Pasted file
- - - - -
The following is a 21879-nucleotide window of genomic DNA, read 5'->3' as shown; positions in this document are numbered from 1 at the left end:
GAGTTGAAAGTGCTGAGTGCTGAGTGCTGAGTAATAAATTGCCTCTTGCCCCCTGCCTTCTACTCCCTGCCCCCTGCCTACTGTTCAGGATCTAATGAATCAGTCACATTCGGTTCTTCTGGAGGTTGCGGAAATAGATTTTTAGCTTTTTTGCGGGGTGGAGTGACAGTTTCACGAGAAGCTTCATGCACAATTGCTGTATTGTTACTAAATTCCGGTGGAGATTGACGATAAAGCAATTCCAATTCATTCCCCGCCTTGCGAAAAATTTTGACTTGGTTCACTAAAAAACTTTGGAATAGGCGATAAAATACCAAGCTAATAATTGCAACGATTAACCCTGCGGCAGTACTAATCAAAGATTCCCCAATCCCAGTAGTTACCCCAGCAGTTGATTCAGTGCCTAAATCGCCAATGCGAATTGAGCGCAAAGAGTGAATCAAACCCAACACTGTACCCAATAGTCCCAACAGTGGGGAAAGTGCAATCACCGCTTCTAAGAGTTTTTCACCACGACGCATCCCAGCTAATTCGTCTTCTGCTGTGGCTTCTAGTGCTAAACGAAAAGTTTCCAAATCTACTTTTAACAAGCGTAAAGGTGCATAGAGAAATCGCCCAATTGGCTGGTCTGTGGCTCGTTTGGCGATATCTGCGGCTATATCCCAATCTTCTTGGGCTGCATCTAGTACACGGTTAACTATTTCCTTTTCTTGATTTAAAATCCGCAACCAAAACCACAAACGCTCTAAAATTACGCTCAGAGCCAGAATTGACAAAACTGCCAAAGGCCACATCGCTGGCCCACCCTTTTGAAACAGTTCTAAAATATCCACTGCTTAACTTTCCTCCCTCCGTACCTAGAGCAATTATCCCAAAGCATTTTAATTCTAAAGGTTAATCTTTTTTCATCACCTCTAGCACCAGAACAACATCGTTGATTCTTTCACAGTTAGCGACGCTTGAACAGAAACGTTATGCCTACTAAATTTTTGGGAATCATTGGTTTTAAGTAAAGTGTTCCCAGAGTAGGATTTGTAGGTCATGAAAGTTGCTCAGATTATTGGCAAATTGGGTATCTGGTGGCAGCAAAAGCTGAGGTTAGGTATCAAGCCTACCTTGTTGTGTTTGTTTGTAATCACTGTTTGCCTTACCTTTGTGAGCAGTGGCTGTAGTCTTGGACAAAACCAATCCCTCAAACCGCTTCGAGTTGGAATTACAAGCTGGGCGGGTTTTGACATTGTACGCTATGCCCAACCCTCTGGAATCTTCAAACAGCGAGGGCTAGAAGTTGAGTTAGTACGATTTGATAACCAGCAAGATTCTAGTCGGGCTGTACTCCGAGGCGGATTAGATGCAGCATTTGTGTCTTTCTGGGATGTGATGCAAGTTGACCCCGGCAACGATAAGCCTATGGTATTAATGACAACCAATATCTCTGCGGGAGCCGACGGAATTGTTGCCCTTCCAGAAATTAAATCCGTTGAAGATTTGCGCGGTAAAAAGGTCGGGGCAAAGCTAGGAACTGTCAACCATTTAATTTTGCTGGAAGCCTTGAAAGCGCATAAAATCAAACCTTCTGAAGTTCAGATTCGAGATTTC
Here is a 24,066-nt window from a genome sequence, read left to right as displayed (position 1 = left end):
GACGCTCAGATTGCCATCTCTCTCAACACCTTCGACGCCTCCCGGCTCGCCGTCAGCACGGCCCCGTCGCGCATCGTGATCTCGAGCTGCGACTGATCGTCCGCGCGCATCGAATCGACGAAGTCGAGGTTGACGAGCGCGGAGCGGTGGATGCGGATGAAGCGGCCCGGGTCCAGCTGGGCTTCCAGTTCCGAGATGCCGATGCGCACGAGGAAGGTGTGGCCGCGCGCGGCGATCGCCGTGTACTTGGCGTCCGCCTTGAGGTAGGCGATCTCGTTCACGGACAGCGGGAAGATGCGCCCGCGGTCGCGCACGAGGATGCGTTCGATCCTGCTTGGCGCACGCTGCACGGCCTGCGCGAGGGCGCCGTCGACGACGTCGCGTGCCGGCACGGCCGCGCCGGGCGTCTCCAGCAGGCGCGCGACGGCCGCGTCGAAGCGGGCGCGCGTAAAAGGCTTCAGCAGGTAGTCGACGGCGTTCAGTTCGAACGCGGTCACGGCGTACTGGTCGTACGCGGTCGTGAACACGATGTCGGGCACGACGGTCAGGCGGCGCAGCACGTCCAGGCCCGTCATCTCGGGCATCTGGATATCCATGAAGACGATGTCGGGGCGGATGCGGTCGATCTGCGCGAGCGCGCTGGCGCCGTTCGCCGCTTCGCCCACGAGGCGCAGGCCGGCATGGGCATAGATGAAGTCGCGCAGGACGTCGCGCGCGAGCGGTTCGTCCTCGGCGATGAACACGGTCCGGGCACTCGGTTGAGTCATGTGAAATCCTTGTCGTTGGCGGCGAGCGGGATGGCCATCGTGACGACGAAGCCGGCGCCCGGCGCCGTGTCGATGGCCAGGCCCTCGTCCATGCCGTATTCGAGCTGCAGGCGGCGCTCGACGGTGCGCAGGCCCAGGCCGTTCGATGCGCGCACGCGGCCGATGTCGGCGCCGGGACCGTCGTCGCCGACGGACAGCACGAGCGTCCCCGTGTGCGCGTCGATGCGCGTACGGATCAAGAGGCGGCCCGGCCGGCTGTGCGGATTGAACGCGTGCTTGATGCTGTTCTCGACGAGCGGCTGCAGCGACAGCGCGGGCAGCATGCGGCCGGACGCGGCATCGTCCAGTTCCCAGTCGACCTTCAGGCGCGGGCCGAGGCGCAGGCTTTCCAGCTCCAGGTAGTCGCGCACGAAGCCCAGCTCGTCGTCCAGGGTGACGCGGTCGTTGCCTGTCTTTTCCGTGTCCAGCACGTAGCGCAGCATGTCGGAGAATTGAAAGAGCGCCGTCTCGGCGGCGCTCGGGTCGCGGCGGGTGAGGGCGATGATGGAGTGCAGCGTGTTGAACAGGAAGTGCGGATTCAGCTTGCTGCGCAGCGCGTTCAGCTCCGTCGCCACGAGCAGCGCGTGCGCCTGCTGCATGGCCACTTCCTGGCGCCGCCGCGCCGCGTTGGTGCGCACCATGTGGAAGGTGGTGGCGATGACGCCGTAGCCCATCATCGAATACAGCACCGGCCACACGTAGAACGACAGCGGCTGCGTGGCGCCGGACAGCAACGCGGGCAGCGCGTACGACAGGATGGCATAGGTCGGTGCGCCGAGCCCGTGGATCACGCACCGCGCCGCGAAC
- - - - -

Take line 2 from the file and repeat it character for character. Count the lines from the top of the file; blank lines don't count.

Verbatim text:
GAGTTGAAAGTGCTGAGTGCTGAGTGCTGAGTAATAAATTGCCTCTTGCCCCCTGCCTTCTACTCCCTGCCCCCTGCCTACTGTTCAGGATCTAATGAATCAGTCACATTCGGTTCTTCTGGAGGTTGCGGAAATAGATTTTTAGCTTTTTTGCGGGGTGGAGTGACAGTTTCACGAGAAGCTTCATGCACAATTGCTGTATTGTTACTAAATTCCGGTGGAGATTGACGATAAAGCAATTCCAATTCATTCCCCGCCTTGCGAAAAATTTTGACTTGGTTCACTAAAAAACTTTGGAATAGGCGATAAAATACCAAGCTAATAATTGCAACGATTAACCCTGCGGCAGTACTAATCAAAGATTCCCCAATCCCAGTAGTTACCCCAGCAGTTGATTCAGTGCCTAAATCGCCAATGCGAATTGAGCGCAAAGAGTGAATCAAACCCAACACTGTACCCAATAGTCCCAACAGTGGGGAAAGTGCAATCACCGCTTCTAAGAGTTTTTCACCACGACGCATCCCAGCTAATTCGTCTTCTGCTGTGGCTTCTAGTGCTAAACGAAAAGTTTCCAAATCTACTTTTAACAAGCGTAAAGGTGCATAGAGAAATCGCCCAATTGGCTGGTCTGTGGCTCGTTTGGCGATATCTGCGGCTATATCCCAATCTTCTTGGGCTGCATCTAGTACACGGTTAACTATTTCCTTTTCTTGATTTAAAATCCGCAACCAAAACCACAAACGCTCTAAAATTACGCTCAGAGCCAGAATTGACAAAACTGCCAAAGGCCACATCGCTGGCCCACCCTTTTGAAACAGTTCTAAAATATCCACTGCTTAACTTTCCTCCCTCCGTACCTAGAGCAATTATCCCAAAGCATTTTAATTCTAAAGGTTAATCTTTTTTCATCACCTCTAGCACCAGAACAACATCGTTGATTCTTTCACAGTTAGCGACGCTTGAACAGAAACGTTATGCCTACTAAATTTTTGGGAATCATTGGTTTTAAGTAAAGTGTTCCCAGAGTAGGATTTGTAGGTCATGAAAGTTGCTCAGATTATTGGCAAATTGGGTATCTGGTGGCAGCAAAAGCTGAGGTTAGGTATCAAGCCTACCTTGTTGTGTTTGTTTGTAATCACTGTTTGCCTTACCTTTGTGAGCAGTGGCTGTAGTCTTGGACAAAACCAATCCCTCAAACCGCTTCGAGTTGGAATTACAAGCTGGGCGGGTTTTGACATTGTACGCTATGCCCAACCCTCTGGAATCTTCAAACAGCGAGGGCTAGAAGTTGAGTTAGTACGATTTGATAACCAGCAAGATTCTAGTCGGGCTGTACTCCGAGGCGGATTAGATGCAGCATTTGTGTCTTTCTGGGATGTGATGCAAGTTGACCCCGGCAACGATAAGCCTATGGTATTAATGACAACCAATATCTCTGCGGGAGCCGACGGAATTGTTGCCCTTCCAGAAATTAAATCCGTTGAAGATTTGCGCGGTAAAAAGGTCGGGGCAAAGCTAGGAACTGTCAACCATTTAATTTTGCTGGAAGCCTTGAAAGCGCATAAAATCAAACCTTCTGAAGTTCAGATTCGAGATTTC